Tell us a little bit about you.
I’m Kalyani Potekar from the central part of India; a small city known as Dewas. I have been engrossed with motorcycles since the time I was legally allowed to ride them. Now at 23 years old, I own a Triumph Street Triple for my weekend canyon carving and for the occasional drag races that happen in the country. Apart from that, I am also competing at the national level in the MRF and Honda National Championships while I look forward to representing India in the international racing scene one day. While my primary passion lies with motorcycles, I also enjoy photography on the side while also having successfully completed my training for paragliding, skiing and mountaineering.
I started interested in racing at an early age when I used to see my father battle it out on dirt tracks with fellow motocross racers. But I have been around racing circuits and racers since I was a month old. Back then by family used to carry me in a cradle to the track where they used to go to see my father race. Eventually, after coming of age, I decided to start racing after completing my training from the California Superbike School (CSS).
Tell us about the championships that you are competing in.
I am currently competing in the Indian National Motorcycle Racing Championship (INMRC) and the Honda One Make Championship where I race in the Group D stock 165cc ladies category with Team Speed Up Racing. For the INMRC, I ride a Yamaha R15 and for the Honda One Make series, I am riding a race prepped Honda CBR150.
How has your 2017 championship season been so far?
Since this year is my first year racing, I wanted to be thorough in my preparations. After completing my training from CSS, I participated in the Formula Junious Racing Series (FJRS) at Coimbatore where I learned more about correct racing techniques. I was able to secure the first position in both the rounds there.
The first round of the 2017 INMRC took place between June 9-11 at the Kari Motor Speedway in Coimbatore. Honestly, it’s a nervous (yet exciting) feeling when you are on the same grid with other expert riders for the first time. There’s so much anticipation; Would I get a proper launch? Would I crash? Would I even complete the race? Would I win!… But as the lights go off, all your thoughts suddenly disappears and your mind bores into a tunnel of concentration… only to think of crossing the chequered flag as ahead as you can. The first race was challenging, it always is. I crossed the finish line in second place, 0.25 seconds behind the race leader.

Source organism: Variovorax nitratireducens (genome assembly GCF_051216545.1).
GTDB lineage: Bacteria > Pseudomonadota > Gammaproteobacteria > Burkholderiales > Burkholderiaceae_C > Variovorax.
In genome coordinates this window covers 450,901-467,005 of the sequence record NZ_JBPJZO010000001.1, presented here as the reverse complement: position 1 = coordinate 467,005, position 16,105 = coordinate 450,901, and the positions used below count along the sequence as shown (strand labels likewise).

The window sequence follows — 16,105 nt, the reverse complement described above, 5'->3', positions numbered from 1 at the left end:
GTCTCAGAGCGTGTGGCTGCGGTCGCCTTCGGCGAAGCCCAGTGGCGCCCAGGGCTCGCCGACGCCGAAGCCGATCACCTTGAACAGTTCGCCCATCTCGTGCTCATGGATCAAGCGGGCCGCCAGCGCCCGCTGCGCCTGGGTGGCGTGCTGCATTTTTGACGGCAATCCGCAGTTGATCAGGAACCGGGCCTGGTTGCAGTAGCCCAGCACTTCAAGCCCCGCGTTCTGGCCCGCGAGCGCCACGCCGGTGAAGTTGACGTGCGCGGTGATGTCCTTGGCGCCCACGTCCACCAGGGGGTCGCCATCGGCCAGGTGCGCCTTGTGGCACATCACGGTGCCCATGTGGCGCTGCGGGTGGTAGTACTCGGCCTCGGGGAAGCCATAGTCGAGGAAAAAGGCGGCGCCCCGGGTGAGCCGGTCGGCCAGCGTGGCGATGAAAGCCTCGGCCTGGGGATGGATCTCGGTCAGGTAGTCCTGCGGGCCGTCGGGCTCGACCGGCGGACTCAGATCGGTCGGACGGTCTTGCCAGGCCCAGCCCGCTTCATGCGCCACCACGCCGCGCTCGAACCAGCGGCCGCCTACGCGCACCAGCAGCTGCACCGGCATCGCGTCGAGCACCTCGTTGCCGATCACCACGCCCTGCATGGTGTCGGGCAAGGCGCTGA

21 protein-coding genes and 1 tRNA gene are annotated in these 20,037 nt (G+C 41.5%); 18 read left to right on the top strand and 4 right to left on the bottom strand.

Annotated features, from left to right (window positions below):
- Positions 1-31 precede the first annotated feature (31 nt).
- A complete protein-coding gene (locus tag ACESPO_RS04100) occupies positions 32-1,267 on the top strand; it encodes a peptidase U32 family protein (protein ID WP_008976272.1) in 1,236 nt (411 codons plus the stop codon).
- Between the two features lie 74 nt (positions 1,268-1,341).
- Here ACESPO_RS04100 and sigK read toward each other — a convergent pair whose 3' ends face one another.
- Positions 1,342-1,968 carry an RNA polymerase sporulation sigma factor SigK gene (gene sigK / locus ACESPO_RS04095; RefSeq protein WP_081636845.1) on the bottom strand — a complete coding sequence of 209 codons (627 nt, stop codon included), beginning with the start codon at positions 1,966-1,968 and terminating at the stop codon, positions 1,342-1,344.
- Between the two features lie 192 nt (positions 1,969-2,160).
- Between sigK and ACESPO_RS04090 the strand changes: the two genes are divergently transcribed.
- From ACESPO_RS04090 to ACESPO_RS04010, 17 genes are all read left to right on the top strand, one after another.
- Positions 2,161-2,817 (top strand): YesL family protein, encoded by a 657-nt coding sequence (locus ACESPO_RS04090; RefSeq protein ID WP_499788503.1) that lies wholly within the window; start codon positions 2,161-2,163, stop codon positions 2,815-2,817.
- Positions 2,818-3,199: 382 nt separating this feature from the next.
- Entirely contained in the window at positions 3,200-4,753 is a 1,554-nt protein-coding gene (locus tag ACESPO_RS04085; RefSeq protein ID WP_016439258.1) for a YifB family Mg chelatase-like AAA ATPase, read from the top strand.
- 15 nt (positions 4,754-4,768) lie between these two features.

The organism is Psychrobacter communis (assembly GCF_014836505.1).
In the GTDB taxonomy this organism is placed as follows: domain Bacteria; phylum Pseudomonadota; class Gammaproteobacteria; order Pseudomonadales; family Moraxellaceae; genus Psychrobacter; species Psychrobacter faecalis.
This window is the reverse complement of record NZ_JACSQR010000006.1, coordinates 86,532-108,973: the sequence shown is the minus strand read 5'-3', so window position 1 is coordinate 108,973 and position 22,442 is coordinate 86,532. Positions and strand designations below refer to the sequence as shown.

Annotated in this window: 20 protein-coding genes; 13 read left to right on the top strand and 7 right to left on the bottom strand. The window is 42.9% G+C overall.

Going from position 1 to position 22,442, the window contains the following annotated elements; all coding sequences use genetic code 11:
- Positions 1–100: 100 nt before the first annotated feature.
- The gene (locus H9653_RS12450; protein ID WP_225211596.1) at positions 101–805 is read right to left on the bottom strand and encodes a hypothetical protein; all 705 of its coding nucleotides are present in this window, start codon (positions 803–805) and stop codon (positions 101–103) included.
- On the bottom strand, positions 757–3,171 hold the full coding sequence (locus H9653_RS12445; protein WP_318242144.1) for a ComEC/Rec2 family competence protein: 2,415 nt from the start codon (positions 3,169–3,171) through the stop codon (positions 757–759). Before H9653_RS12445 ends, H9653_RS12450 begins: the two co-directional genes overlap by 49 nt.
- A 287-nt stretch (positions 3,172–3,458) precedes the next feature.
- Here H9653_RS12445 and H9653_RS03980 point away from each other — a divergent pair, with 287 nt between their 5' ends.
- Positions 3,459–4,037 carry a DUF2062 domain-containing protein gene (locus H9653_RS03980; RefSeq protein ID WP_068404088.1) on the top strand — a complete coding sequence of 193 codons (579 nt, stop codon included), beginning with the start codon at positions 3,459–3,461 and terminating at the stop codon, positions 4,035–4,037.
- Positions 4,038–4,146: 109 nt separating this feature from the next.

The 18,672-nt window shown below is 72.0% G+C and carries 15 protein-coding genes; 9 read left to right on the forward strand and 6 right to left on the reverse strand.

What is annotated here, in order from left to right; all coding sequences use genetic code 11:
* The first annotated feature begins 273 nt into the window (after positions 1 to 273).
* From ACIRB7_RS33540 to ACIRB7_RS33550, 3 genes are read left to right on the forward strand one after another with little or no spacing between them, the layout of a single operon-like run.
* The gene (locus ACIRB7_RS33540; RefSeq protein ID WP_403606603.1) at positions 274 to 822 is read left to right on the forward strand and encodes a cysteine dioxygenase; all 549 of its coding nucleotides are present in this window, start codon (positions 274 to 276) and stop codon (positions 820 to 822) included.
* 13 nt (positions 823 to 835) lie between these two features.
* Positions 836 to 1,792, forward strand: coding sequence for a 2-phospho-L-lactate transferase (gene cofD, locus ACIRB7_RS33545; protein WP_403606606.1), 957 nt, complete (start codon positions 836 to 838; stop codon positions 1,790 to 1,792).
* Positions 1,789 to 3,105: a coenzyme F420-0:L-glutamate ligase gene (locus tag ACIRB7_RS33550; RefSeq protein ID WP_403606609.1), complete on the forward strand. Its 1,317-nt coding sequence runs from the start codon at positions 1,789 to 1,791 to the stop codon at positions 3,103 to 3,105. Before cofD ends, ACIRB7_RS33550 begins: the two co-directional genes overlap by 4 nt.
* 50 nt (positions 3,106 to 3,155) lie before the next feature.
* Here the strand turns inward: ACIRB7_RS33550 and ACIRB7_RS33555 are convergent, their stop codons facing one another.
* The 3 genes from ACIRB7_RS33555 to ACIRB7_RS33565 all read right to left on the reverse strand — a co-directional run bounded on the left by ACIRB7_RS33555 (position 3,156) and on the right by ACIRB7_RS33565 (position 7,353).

The Honda One Make race, which was next, takes place over the same weekend as the INMRC along with the other races that make for the Indian 2 Wheeler Racing Calendar. After standing on my first podium in the previous race, I was ready for the Honda One Make Race on my CBR150. Unfortunately, I made a mistake on my first lap and ended up crashing on the very first corner. I picked up the bike and continued the race, finishing third… still on the podium.
Round two and three took place at the Madras Motorsport Race Track (MMRT) in Chennai. This time I qualified fifth and finished second in the INMRC. As on the Honda, I qualified third and finished third. The third round was a bit disappointing though, as I qualified sixth. On race day, I was able to cut down on my previous time by a good four seconds, which enabled me to finish 2nd. On board the Honda, it was second place in qualifying and race.
What is the rest of the season looking like?
The next two rounds will be once again at the MMRC in Chennai. I believe that I am totally prepared for it and cannot wait to get back on the track. I have learned so many things from the previous races that will boost my confidence for the next rounds.
What’s your message to someone who wants to go racing?
It’s simple, racing is dangerous. But what isn’t? If there’s something that excites you, you must go for it! And just like everything and every other sport, be prepared for the best and the worse. To the contrary of what many believe (or as our government categorises it), racing isn’t entertainment. It isn’t easy too. You need to be prepared both physically and mentally to take up the challenge of giving you 100% focus to riding a motorcycle at the limit on the track while simultaneously pushing your body to its physical limits of endurance.
That said, if you like going fast… the race track is the only place to do it. Get off the roads and get yourself onto a track… bring out the racer in you to the best of the skills you are capable of.
There are so many young boys and girls who keep on asking me about how to get into racing. It’s a hierarchical process that involves one to first complete basic training and get an understanding of the rules and ways of the race track. This can be completed with the help of a certified training school such as CSS, Apex Racing or Honda Ten10 Racing. Once you have got a hang of things, its time to move on and get yourself a FMSCI licence and being competing!
Follow Kalyani’s endeavours on her Instagram page where she documents every racing event that she participates in.